After around 490 m, the trail departs the forest as you pass through a gate in Fionn Choire. Begin the ascent on the east, pursuing a fairly pathless route to Ben Lui’s north ridge. Pause here to enjoy the views over Glen Lochy before turning right to continue up the steep ridge. Press on, keeping your eyes peeled for a cairn that marks Ben Lui’s northwest summit. To reach the southeastern summit (the highest of the two), continue a little further across a dip that will lead to the second summit. Revel in the sense of accomplishment that climbing one of the finest Munros in the Southern Highlands brings, and pause to catch your breath before the descent.
Follow the path of descent down the ridge, retracing your steps that led to the summit to rejoin the path below. Continue on a lengthy stretch, descending the broad slope until you reach the bealach. Embark on a zig-zagging path from the bealach, which leads high up the ridge, soon reaching a plateau. The Beinn a'Chlèibh summit is marked by a cairn that stands at 916m, ringing in your second successful summit of the walk.
Return to the bealach by way of the route above Coire Fionn, enjoying views towards Ben Cruachan along the way. From the bealach, a steep and formidable descent ensues as you make your way down, following the Fionn Chorein burn back to the path which you emerged from the forest on in the initial section. Pass back through the steel gate, retracing the exact route through the trees and back across the Lochy. Complete this route with a final stretch to the car park where the walk began.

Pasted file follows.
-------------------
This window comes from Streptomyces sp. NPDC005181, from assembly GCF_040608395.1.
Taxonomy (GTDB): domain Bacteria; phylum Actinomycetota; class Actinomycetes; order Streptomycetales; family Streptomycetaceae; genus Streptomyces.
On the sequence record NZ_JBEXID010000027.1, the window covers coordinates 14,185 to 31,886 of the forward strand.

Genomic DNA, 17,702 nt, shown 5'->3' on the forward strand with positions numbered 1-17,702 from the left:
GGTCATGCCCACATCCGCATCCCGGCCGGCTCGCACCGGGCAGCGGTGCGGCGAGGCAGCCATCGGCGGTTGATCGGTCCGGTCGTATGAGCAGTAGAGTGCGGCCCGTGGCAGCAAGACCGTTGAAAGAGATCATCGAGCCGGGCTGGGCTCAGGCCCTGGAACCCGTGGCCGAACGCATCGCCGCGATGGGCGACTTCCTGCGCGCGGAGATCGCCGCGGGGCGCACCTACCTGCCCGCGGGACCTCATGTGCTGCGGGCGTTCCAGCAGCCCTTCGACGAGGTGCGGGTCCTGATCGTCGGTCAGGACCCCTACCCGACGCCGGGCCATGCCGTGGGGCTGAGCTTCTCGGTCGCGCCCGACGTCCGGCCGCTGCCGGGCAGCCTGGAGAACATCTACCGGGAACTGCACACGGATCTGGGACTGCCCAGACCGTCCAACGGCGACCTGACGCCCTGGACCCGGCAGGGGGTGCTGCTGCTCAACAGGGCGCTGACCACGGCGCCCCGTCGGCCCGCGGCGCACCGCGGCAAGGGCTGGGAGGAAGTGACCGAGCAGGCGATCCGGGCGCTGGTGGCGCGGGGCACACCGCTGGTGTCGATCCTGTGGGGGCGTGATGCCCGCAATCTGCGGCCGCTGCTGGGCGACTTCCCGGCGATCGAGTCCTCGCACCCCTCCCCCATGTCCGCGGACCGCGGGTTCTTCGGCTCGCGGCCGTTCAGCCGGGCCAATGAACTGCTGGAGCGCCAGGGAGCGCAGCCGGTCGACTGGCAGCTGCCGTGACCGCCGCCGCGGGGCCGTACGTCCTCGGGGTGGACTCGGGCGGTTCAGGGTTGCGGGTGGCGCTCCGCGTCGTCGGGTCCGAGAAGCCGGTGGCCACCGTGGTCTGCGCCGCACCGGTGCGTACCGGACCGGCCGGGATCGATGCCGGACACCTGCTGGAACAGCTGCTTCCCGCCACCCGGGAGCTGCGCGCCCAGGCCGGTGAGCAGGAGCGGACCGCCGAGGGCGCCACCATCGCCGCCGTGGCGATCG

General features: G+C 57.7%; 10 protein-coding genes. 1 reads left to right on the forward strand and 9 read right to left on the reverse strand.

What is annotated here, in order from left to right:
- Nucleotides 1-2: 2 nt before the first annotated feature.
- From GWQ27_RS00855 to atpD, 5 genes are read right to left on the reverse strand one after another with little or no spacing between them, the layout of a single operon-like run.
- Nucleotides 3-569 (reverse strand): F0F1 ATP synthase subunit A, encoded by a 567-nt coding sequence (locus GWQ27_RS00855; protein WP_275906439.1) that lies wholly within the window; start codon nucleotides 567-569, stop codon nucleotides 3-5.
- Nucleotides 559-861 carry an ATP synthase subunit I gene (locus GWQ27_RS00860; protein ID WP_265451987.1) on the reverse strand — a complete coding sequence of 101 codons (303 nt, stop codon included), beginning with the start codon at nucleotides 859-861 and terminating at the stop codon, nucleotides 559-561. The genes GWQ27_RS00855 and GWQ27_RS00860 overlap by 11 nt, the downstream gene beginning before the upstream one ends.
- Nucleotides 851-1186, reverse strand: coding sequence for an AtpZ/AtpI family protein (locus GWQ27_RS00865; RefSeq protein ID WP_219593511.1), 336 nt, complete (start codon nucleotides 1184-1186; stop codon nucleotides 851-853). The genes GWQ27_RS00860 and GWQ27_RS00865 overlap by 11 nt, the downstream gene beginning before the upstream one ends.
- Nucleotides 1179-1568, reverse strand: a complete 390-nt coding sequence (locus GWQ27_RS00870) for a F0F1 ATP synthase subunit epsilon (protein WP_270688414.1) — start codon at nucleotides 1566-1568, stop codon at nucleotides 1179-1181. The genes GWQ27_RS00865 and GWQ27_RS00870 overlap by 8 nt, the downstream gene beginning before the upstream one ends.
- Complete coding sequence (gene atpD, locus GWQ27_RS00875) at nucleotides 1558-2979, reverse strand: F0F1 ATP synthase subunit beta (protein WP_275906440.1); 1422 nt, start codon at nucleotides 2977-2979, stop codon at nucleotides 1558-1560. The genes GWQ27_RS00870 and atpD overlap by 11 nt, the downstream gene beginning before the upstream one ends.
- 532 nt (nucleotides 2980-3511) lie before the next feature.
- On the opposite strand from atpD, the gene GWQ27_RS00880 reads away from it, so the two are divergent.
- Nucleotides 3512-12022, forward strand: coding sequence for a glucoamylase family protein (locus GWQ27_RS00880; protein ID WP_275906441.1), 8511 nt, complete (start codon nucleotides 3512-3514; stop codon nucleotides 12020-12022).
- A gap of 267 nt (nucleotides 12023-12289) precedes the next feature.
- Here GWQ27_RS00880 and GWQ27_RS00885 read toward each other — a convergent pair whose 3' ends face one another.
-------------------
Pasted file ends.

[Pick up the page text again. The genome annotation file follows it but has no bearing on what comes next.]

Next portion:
The Ben Lui peak is known as one of the finest mountains in the Southern Highlands. At 1,130 m, it lords over the head of Glen Fyne and consists of 5 well-defined ridges. Ben Lui is also known as one of the grandest of Scotland’s Munro mountains, a group of 282 mountains named after Sir Hugh T Munro, all of which feature an altitude of over 914 m.
Although Beinn a'Chlèibh may appear anti-climactic compared to its famous neighbour Ben Lui, Beinn a'Chlèibh features steep slopes leading down to Glen Lochy and makes the cut to be included in the Scottish Munros, standing 916m.
Insider Hints for Ben Lui and Beinn a’Chlèibh Walk
- There are no toilets at the Glen Lochy Forestry car park. Your best bet is to stop in Dalmally to find a facility there
- There is a picnic area located at the car park, making for a great spot to enjoy the views and have a snack either before or after the walk.
- The nearest places to enjoy a bite or a pint before or after the walk are Dalmally and Tyndrum
- The river crossings on this walk make it a good idea to bring a change of bottoms and socks.
Getting to the Ben Lui and Beinn a’Chlèibh Walk Trailhead
To get to the Ben Lui and Beinn a'Chlèibh Walk from Dalmally, head east on the A85 towards B8077. Continue for 7.6 km, and look out for the Glen Lochy Forestry car park found on your left-hand side. Park here to begin the walk.
Ben Lui and Beinn a’Chlèibh Walk Elevation Graph
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Ben Lui and Beinn a’Chlèibh Walk Reviews